By Alex Distefano
By Scott Snowden
By Anna Merlan
By Steve Almond
By Jena Ardell
By Jon Campbell
By Alan Scherstuhl
By Tessa Stuart
I've somehow fallen into the habit of watching the local news, though I generally refer to it as the local "blah blah" since it consists mostly of fleeting hysteria designed to trick you into tuning in again the following evening. Last week, there was a scary report on the dramatic rise of sesame allergies, which have recently become quite common. To drive home the idea of how absolutely horrifying this was, a reporter stood in a supermarket, holding up items containing sesame. There were hamburger buns, sesame oil, and "other Asian ingredients," and then they gave up.
As usual, the whole thing seemed to get a bit ahead of itself, as if the news were: "Sesame Seeds Poisonous to Humans! Snuck Into All Kinds of Food!" rather than the reality, which would be more like: "Sesame Allergy Increasingly Common. Avoid Eating Sesame If You're Allergic." But the supermarket demo got me thinking about all the less obvious, truly delicious forms the allergic would be missing out on. Though I don't have much of a sweet tooth, I can never pass up a sesame-based dessert. Intrinsically savory, sesame is complimented but not overpowered by sugar. The deep, nutty taste is actually enhanced in sweet preparations, making for more complex candies, cakes, and so on.
I discovered halvah (a Mediterranean confection made from ground sesame seeds) while working at Russ & Daughters, New York's best smoked fish shop. To slice the salmon paper-thin, a person has to practice tirelessly. A novice, I was assigned to the candy counter instead. Expecting to long exclusively for the bagels and whitefish on the other side of the store, I was surprised to find I couldn't control myself around the halvah, which was fresh and flaky, sweet but also slightly salty, and melted in one's mouth. The chocolate marbled variety is a favorite, but none can be scoffed at: chocolate-coated, pistachio-dotted, or pure, pristine sesame.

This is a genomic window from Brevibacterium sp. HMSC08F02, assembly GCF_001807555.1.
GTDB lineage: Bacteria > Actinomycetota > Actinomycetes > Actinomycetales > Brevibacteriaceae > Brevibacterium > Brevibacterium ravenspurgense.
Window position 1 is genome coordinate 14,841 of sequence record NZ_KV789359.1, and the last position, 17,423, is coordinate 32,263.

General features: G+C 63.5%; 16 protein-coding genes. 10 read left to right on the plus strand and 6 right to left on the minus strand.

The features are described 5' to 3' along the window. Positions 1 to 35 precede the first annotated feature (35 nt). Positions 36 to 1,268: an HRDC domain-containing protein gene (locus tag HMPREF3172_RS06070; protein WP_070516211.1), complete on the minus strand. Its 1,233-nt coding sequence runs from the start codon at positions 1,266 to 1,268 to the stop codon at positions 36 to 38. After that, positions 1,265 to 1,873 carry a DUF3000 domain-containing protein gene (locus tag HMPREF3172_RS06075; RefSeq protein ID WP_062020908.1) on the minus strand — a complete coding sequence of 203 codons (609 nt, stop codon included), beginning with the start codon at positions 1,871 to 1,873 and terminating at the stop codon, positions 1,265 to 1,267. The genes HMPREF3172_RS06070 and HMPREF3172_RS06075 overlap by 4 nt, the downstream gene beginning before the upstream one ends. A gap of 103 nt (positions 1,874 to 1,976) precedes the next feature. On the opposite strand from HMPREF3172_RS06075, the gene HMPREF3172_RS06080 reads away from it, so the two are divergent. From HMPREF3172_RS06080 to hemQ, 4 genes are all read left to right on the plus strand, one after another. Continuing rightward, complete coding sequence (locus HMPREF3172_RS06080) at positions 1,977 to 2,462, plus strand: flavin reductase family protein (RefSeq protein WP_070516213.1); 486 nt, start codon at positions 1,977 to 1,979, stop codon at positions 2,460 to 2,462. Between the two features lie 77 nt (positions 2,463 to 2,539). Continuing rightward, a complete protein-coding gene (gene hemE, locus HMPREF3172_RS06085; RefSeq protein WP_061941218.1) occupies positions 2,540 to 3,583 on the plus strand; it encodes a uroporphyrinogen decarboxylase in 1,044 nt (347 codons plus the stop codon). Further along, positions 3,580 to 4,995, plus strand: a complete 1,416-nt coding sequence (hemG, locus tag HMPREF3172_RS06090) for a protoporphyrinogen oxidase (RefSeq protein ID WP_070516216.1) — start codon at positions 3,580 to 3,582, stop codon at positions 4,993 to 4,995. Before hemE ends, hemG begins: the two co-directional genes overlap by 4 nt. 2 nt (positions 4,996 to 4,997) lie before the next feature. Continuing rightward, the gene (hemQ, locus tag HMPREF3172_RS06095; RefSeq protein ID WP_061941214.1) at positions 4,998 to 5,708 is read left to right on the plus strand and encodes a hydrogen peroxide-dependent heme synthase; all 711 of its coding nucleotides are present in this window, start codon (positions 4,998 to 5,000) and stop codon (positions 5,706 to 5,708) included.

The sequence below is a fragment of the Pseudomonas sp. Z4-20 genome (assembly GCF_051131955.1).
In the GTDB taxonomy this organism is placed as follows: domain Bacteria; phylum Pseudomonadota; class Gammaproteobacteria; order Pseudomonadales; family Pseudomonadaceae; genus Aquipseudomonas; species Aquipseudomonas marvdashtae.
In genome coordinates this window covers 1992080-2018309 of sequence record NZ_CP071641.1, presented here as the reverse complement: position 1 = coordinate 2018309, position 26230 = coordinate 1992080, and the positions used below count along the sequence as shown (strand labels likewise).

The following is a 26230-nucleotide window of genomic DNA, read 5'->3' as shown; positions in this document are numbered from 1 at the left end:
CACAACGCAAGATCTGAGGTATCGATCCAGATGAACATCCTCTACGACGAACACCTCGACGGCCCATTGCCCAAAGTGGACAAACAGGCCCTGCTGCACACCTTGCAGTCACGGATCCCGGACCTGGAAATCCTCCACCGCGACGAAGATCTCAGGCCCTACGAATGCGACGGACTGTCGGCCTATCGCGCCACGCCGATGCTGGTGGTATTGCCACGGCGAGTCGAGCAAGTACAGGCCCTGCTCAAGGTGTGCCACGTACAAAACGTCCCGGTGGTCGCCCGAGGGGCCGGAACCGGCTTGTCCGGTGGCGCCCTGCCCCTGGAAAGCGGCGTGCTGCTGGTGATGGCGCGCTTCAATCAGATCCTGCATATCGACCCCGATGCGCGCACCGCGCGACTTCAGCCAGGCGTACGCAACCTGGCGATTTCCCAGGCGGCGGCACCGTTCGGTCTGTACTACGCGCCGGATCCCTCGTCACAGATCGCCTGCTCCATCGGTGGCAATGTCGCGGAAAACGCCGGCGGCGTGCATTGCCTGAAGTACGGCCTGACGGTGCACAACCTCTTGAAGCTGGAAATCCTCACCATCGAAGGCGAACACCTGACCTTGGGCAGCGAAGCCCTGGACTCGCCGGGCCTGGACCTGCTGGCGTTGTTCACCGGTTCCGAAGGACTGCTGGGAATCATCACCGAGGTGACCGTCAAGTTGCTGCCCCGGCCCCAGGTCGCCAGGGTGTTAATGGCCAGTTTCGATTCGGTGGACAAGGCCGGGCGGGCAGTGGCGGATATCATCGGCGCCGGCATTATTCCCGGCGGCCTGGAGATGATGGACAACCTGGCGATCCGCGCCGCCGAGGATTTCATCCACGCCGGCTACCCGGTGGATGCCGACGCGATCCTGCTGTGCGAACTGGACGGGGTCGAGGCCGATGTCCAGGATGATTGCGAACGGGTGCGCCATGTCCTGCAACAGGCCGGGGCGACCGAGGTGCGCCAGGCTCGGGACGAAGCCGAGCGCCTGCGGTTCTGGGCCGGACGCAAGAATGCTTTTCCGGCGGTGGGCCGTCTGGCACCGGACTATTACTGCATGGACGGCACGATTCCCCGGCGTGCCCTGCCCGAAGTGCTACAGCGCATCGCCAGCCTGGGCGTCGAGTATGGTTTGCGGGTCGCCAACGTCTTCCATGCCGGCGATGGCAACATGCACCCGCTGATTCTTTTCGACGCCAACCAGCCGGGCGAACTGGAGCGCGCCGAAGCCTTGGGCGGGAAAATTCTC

Many people only think of the complimentary orange wedges and fortune cookies, but Chinatown has some amazing desserts, like the many tong shui (roughly "sweet soup") at Sweet 'n' Tart Café. Like so many odd-sounding dishes, these carry promises of miraculous medical benefits, but if it does nothing but make me fat, I'll continue to order my favorite of them, the "black sesame paste with Sau Woo." It's a viscous, hot black soup, totally opaque. I don't know what Sau Woo is, but what one tastes is intense sesame. A less strange and almost as delicious example is a sesame-encrusted fried round donut from a bakery like Taipan.
I used to daydream about what kind of ice cream I would invent if I were able to devote my time to it, and my most drool-inducing fantasy was to somehow capture these sesame sweets in a cold, creamy form. Now, those dreams have been realizedIl Laboratorio del Gelato makes toasted sesame and black sesame gelato. Bless them.